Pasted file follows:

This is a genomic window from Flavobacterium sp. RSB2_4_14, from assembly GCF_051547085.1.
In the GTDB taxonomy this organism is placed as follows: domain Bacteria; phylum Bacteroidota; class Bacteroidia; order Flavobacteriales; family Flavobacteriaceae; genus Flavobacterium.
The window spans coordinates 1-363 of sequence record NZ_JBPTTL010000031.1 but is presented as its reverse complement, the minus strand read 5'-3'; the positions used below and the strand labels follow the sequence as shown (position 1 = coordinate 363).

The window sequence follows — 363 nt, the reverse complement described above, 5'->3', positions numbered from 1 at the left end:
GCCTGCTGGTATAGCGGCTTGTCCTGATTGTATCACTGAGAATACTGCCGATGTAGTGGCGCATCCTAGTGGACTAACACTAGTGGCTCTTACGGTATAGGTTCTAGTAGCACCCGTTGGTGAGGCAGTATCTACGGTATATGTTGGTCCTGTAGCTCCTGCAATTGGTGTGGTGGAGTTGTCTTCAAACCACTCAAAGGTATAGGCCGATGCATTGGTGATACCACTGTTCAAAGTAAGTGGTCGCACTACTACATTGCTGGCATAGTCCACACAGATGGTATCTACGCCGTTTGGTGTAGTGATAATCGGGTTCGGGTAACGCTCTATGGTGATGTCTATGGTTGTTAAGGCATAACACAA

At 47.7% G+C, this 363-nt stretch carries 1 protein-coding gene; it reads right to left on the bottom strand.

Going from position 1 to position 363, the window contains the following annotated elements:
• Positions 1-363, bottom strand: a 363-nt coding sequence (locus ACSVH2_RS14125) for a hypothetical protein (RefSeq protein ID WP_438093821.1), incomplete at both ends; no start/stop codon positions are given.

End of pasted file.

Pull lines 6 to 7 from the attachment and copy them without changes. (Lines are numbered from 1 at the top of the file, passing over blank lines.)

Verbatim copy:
At 47.7% G+C, this 363-nt stretch carries 1 protein-coding gene; it reads right to left on the bottom strand.

Going from position 1 to position 363, the window contains the following annotated elements: